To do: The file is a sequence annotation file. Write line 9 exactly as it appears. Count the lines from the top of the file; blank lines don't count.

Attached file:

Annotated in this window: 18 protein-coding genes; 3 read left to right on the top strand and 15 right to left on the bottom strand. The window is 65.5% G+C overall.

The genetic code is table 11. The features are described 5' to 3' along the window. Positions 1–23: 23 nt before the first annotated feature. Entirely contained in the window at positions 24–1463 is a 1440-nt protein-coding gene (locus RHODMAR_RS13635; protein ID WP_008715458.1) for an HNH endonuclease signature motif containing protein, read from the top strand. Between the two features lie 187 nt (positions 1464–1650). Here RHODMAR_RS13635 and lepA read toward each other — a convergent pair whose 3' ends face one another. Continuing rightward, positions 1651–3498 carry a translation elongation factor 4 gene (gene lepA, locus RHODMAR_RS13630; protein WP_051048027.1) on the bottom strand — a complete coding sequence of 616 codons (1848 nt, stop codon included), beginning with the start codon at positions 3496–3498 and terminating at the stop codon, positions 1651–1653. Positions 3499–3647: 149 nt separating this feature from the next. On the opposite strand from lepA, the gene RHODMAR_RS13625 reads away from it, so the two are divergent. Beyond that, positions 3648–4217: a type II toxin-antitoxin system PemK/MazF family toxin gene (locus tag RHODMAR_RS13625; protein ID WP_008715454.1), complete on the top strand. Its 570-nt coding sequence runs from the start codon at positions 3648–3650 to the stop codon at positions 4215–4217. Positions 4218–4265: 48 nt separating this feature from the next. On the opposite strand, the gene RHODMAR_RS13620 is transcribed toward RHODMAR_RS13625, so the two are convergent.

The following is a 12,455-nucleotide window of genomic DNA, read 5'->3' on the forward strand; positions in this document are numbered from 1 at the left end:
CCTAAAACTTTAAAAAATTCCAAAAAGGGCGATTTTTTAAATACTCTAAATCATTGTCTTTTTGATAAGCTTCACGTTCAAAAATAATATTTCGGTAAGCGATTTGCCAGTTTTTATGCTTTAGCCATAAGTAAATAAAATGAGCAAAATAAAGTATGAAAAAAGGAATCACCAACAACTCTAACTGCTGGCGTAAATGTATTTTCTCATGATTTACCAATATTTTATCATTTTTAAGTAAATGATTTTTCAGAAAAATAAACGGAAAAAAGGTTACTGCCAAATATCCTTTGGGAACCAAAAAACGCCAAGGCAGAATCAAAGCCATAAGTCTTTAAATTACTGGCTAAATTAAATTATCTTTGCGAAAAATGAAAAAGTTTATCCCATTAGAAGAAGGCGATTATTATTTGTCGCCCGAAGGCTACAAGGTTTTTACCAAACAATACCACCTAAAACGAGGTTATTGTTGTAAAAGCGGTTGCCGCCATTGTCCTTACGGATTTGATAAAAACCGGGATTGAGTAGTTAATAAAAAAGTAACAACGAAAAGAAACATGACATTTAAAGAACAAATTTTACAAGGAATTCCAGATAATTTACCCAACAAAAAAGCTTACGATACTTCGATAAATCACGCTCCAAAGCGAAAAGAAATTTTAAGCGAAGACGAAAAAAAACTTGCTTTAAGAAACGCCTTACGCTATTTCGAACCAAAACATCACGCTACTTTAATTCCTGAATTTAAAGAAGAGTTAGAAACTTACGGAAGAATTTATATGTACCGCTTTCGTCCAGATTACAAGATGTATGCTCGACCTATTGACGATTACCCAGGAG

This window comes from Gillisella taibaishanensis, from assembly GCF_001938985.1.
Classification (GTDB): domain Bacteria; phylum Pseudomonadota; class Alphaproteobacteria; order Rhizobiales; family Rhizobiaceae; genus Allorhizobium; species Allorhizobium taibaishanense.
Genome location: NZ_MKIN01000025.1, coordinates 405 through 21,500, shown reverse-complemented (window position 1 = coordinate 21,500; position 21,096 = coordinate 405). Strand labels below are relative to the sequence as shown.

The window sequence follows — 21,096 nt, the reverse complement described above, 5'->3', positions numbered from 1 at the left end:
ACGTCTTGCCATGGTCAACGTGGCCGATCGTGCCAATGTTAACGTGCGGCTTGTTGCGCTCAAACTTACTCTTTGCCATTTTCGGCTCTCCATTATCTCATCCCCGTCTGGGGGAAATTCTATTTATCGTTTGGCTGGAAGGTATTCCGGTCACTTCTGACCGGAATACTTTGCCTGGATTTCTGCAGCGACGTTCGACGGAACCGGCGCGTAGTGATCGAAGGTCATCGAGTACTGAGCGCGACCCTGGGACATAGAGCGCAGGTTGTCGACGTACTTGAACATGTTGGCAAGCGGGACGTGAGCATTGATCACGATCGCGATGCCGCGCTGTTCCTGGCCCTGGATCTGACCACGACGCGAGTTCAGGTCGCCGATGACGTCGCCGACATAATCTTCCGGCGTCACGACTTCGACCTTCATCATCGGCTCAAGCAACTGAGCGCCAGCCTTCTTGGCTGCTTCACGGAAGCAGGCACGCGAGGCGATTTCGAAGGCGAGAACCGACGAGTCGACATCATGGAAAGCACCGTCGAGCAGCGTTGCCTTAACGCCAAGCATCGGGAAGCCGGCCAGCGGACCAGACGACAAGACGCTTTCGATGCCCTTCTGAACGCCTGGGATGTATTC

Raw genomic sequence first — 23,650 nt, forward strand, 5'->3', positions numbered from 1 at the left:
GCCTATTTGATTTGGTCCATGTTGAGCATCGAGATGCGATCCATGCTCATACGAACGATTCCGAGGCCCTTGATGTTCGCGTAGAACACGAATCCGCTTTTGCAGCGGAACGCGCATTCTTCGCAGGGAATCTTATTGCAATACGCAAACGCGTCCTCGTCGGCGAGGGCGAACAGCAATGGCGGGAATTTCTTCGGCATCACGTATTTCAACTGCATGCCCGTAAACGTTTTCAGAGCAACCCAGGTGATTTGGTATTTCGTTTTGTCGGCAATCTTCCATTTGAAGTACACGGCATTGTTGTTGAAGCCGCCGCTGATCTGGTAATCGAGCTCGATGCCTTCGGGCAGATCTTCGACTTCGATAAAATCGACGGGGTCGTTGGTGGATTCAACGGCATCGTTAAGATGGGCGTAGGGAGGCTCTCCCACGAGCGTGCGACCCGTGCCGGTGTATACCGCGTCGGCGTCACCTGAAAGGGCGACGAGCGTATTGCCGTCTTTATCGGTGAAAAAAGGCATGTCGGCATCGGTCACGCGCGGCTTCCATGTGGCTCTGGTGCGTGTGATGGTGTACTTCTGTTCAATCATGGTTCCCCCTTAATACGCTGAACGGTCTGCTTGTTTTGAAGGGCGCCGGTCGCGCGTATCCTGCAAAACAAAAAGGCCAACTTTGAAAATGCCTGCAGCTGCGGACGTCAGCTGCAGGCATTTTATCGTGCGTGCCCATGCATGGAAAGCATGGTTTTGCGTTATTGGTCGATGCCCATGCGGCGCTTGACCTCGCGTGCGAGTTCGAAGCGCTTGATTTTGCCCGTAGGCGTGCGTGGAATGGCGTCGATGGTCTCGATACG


ACGTCTTGCCATGGTCAACGTGGCCGATCGTGCCAATGTTAACGTGCGGCTTGTTGCGCTCAAACTTACTCTTTGCCATTTTCGGCTCTCCATTATCTCATCCCCGTCTGGGGGAAATTCTATTTATCGTTTGGCTGGAAGGTATTCCGGTCACTTCTGACCGGAATACTTTGCCTGGATTTCTGCAGCGACGTTCGACGGAACCGGCGCGTAGTGATCGAAGGTCATCGAGTACTGAGCGCGACCCTGGGACATAGAGCGCAGGTTGTCGACGTACTTGAACATGTTGGCAAGCGGGACGTGAGCATTGATCACGATCGCGATGCCGCGCTGTTCCTGGCCCTGGATCTGACCACGACGCGAGTTCAGGTCGCCGATGACGTCGCCGACATAATCTTCCGGCGTCACGACTTCGACCTTCATCATCGGCTCAAGCAACTGAGCGCCAGCCTTCTTGGCTGCTTCACGGAAGCAGGCACGCGAGGCGATTTCGAAGGCGAGAACCGACGAGTCGACATCATGGAAAGCACCGTCGAGCAGCGTTGCCTTAACGCCAAGCATCGGGAAGCCGGCCAGCGGACCAGACGACAAGACGCTTTCGATGCCCTTCTGAACGCCTGGGATGTATTC